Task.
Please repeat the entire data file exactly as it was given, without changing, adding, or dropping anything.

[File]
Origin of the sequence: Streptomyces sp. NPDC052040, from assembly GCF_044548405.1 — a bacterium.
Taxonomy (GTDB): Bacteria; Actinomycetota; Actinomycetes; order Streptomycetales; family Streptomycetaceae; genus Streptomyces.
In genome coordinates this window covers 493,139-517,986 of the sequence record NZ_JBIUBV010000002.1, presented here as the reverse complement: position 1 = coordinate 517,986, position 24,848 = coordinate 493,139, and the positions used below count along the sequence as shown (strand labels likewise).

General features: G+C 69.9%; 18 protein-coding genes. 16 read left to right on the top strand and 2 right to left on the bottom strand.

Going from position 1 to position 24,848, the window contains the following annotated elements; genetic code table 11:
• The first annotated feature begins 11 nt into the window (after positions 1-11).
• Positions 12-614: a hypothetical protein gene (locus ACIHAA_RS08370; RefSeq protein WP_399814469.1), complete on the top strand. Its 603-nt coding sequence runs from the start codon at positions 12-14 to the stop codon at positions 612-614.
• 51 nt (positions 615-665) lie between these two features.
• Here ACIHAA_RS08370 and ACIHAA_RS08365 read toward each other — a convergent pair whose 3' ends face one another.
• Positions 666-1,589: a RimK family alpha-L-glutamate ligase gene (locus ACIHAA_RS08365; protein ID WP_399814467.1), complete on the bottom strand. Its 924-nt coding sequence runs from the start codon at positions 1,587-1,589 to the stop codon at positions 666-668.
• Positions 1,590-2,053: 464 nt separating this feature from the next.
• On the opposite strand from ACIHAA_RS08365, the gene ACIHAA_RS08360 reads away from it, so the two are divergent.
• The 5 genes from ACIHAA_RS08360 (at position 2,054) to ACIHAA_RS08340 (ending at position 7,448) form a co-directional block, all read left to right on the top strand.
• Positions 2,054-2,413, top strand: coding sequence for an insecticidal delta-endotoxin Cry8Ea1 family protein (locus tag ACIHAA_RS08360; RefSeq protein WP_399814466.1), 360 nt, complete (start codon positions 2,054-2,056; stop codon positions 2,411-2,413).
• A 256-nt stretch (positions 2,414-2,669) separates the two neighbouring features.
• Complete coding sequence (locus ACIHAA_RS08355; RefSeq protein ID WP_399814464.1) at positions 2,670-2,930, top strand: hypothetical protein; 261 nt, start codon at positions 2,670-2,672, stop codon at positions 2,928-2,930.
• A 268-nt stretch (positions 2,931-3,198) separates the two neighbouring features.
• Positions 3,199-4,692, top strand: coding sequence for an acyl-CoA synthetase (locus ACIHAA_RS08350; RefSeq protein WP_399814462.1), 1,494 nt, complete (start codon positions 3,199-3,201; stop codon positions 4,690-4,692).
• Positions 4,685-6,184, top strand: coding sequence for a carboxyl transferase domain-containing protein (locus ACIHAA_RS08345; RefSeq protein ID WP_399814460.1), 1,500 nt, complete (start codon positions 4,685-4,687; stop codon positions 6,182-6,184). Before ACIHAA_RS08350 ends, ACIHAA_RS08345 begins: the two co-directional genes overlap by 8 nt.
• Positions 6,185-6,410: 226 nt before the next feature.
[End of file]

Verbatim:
Origin of the sequence: Streptomyces sp. NPDC052040, from assembly GCF_044548405.1 — a bacterium.
Taxonomy (GTDB): Bacteria; Actinomycetota; Actinomycetes; order Streptomycetales; family Streptomycetaceae; genus Streptomyces.
In genome coordinates this window covers 493,139-517,986 of the sequence record NZ_JBIUBV010000002.1, presented here as the reverse complement: position 1 = coordinate 517,986, position 24,848 = coordinate 493,139, and the positions used below count along the sequence as shown (strand labels likewise).

General features: G+C 69.9%; 18 protein-coding genes. 16 read left to right on the top strand and 2 right to left on the bottom strand.

Going from position 1 to position 24,848, the window contains the following annotated elements; genetic code table 11:
• The first annotated feature begins 11 nt into the window (after positions 1-11).
• Positions 12-614: a hypothetical protein gene (locus ACIHAA_RS08370; RefSeq protein WP_399814469.1), complete on the top strand. Its 603-nt coding sequence runs from the start codon at positions 12-14 to the stop codon at positions 612-614.
• 51 nt (positions 615-665) lie between these two features.
• Here ACIHAA_RS08370 and ACIHAA_RS08365 read toward each other — a convergent pair whose 3' ends face one another.
• Positions 666-1,589: a RimK family alpha-L-glutamate ligase gene (locus ACIHAA_RS08365; protein ID WP_399814467.1), complete on the bottom strand. Its 924-nt coding sequence runs from the start codon at positions 1,587-1,589 to the stop codon at positions 666-668.
• Positions 1,590-2,053: 464 nt separating this feature from the next.
• On the opposite strand from ACIHAA_RS08365, the gene ACIHAA_RS08360 reads away from it, so the two are divergent.
• The 5 genes from ACIHAA_RS08360 (at position 2,054) to ACIHAA_RS08340 (ending at position 7,448) form a co-directional block, all read left to right on the top strand.
• Positions 2,054-2,413, top strand: coding sequence for an insecticidal delta-endotoxin Cry8Ea1 family protein (locus tag ACIHAA_RS08360; RefSeq protein WP_399814466.1), 360 nt, complete (start codon positions 2,054-2,056; stop codon positions 2,411-2,413).
• A 256-nt stretch (positions 2,414-2,669) separates the two neighbouring features.
• Complete coding sequence (locus ACIHAA_RS08355; RefSeq protein ID WP_399814464.1) at positions 2,670-2,930, top strand: hypothetical protein; 261 nt, start codon at positions 2,670-2,672, stop codon at positions 2,928-2,930.
• A 268-nt stretch (positions 2,931-3,198) separates the two neighbouring features.
• Positions 3,199-4,692, top strand: coding sequence for an acyl-CoA synthetase (locus ACIHAA_RS08350; RefSeq protein WP_399814462.1), 1,494 nt, complete (start codon positions 3,199-3,201; stop codon positions 4,690-4,692).
• Positions 4,685-6,184, top strand: coding sequence for a carboxyl transferase domain-containing protein (locus ACIHAA_RS08345; RefSeq protein ID WP_399814460.1), 1,500 nt, complete (start codon positions 4,685-4,687; stop codon positions 6,182-6,184). Before ACIHAA_RS08350 ends, ACIHAA_RS08345 begins: the two co-directional genes overlap by 8 nt.
• Positions 6,185-6,410: 226 nt before the next feature.